Organizations often launch diversity and inclusion initiatives as strategic imperatives to create more equitable and inclusive work environments. While it's the right thing to do, it’s often assumed that there’s immediate buy-in across the board. That’s not always the case, however. Within the company, there are ways to be an intrapreneur and make an impact. By empowering individuals within organizations to drive authentic diversity and inclusion efforts that advocate for a broad range of differences helps internal teams understand the ethics of D&I while making the business case for it.
For change agents to succeed, they need sponsors, internal influencers who advocate for them and advisors, trusted resources they can turn to for feedback and guidance. Whether through employee resource groups (ERGs) or forming new departments, products, and services, tuning the lens for diversity and inclusion, and providing a space and resources to incubate ideas, will benefit the brand and bottom line.
From a consumer perspective, organizations looking to focus on multicultural audiences must speak the language of their consumer, literally and figuratively. There is a way to do right by a consumer that aligns with business goals, and one of the best ways to do that is through market research. Connecting the dots in an impactful way enables companies to understand their consumer better and create relevant and meaningful experiences. Culture is a metaphor for race and ethnicity, and inclusive marketing considers nuances and various behavioral drivers. These drivers may vary by subculture, and research helps reveal those nuances so messaging and approach can be adjusted accordingly. That attention to detail could impact customer lifetime value and loyalty.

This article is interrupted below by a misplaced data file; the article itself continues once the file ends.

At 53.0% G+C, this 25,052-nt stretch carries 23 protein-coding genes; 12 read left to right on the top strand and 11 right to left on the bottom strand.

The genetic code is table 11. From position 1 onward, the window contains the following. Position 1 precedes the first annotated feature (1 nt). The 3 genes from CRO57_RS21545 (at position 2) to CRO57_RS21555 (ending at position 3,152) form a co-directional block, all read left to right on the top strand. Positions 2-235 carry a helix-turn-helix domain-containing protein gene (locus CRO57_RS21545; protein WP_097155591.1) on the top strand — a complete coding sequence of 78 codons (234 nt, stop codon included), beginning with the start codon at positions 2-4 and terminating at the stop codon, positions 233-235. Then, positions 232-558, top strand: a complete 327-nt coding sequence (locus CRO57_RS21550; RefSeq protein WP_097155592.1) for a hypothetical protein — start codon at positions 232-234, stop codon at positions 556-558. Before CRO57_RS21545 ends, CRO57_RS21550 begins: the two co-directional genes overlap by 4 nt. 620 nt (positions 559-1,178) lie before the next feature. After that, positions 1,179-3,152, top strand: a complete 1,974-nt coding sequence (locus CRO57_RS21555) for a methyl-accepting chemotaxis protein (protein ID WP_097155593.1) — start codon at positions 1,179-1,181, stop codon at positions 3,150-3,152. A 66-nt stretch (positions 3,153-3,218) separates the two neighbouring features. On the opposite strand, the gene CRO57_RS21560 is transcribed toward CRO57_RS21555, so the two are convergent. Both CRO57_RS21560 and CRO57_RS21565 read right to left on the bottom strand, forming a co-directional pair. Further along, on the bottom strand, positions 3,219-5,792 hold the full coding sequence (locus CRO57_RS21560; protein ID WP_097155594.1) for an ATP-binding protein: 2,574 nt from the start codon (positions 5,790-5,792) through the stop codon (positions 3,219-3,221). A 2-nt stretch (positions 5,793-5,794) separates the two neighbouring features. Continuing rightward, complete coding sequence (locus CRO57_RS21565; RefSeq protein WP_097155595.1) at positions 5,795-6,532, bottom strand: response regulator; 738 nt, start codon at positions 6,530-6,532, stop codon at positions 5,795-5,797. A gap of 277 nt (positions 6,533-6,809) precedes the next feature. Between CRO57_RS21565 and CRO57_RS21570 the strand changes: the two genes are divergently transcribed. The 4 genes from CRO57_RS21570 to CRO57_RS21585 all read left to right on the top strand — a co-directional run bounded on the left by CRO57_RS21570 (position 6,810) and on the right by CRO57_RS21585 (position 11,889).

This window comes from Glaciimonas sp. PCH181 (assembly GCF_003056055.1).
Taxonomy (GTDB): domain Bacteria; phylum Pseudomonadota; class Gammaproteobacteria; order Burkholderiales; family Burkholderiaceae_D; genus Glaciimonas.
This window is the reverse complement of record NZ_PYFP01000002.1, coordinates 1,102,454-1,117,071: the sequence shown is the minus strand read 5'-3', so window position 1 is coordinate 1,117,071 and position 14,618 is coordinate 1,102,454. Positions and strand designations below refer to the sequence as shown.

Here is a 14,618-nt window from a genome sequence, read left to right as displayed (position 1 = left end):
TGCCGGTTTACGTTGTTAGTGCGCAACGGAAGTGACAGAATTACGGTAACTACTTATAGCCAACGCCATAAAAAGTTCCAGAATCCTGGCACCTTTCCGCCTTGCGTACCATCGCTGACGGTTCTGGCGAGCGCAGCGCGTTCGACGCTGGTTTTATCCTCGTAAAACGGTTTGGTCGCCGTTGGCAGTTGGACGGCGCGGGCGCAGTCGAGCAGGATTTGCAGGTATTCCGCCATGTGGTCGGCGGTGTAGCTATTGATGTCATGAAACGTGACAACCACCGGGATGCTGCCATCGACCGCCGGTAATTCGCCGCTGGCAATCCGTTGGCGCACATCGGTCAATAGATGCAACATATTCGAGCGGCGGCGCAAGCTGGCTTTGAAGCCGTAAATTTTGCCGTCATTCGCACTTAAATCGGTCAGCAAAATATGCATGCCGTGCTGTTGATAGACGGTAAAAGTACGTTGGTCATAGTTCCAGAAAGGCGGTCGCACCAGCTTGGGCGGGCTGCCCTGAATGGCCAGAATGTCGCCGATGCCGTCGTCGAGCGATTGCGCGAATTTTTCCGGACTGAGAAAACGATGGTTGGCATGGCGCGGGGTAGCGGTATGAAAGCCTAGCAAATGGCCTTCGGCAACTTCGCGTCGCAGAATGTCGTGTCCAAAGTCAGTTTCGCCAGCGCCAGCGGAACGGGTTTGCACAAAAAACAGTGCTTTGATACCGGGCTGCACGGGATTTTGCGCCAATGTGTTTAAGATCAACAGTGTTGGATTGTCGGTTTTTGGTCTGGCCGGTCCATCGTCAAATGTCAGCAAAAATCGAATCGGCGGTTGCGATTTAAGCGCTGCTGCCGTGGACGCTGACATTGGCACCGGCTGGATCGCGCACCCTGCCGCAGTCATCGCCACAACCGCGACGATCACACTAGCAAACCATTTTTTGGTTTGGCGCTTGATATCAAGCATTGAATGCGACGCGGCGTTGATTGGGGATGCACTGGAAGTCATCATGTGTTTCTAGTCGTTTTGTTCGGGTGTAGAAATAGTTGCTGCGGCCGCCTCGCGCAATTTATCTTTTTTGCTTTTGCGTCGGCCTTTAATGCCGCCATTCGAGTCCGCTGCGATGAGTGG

Data tells the story that needs to be told, and culture provides context and support. However, the first step to creating more culturally inclusive marketing is to build a diverse and inclusive team. Without it, the rest will be meaningless.
In this episode of The New Mainstream podcast, Eliana Murillo, founder and CEO of Eliment & Company and co-founder of Alquimia Tequila, discusses how employees can create the change they want to see within their organizations and how data helps brands tell the stories that need to be told.